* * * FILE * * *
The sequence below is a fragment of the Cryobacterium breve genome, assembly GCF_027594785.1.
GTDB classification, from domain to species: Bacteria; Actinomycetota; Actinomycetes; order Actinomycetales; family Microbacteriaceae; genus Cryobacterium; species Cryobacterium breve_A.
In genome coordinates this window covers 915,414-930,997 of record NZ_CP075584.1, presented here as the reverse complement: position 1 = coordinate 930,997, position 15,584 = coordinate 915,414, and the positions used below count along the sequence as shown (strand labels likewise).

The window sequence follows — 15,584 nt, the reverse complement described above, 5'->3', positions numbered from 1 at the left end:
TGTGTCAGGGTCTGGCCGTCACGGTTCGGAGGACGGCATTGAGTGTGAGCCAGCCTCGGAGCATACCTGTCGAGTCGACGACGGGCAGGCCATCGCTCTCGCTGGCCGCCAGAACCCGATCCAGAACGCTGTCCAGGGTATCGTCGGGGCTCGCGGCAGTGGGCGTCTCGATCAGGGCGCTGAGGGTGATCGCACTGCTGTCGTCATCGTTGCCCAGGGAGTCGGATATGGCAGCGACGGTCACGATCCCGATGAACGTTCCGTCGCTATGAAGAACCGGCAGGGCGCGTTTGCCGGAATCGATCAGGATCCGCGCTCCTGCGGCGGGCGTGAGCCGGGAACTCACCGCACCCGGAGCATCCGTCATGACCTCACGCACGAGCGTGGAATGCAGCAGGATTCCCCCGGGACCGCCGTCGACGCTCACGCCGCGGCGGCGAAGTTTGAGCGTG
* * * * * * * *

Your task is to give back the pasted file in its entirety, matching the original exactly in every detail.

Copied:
The sequence below is a fragment of the Cryobacterium breve genome, assembly GCF_027594785.1.
GTDB classification, from domain to species: Bacteria; Actinomycetota; Actinomycetes; order Actinomycetales; family Microbacteriaceae; genus Cryobacterium; species Cryobacterium breve_A.
In genome coordinates this window covers 915,414-930,997 of record NZ_CP075584.1, presented here as the reverse complement: position 1 = coordinate 930,997, position 15,584 = coordinate 915,414, and the positions used below count along the sequence as shown (strand labels likewise).

The window sequence follows — 15,584 nt, the reverse complement described above, 5'->3', positions numbered from 1 at the left end:
TGTGTCAGGGTCTGGCCGTCACGGTTCGGAGGACGGCATTGAGTGTGAGCCAGCCTCGGAGCATACCTGTCGAGTCGACGACGGGCAGGCCATCGCTCTCGCTGGCCGCCAGAACCCGATCCAGAACGCTGTCCAGGGTATCGTCGGGGCTCGCGGCAGTGGGCGTCTCGATCAGGGCGCTGAGGGTGATCGCACTGCTGTCGTCATCGTTGCCCAGGGAGTCGGATATGGCAGCGACGGTCACGATCCCGATGAACGTTCCGTCGCTATGAAGAACCGGCAGGGCGCGTTTGCCGGAATCGATCAGGATCCGCGCTCCTGCGGCGGGCGTGAGCCGGGAACTCACCGCACCCGGAGCATCCGTCATGACCTCACGCACGAGCGTGGAATGCAGCAGGATTCCCCCGGGACCGCCGTCGACGCTCACGCCGCGGCGGCGAAGTTTGAGCGTG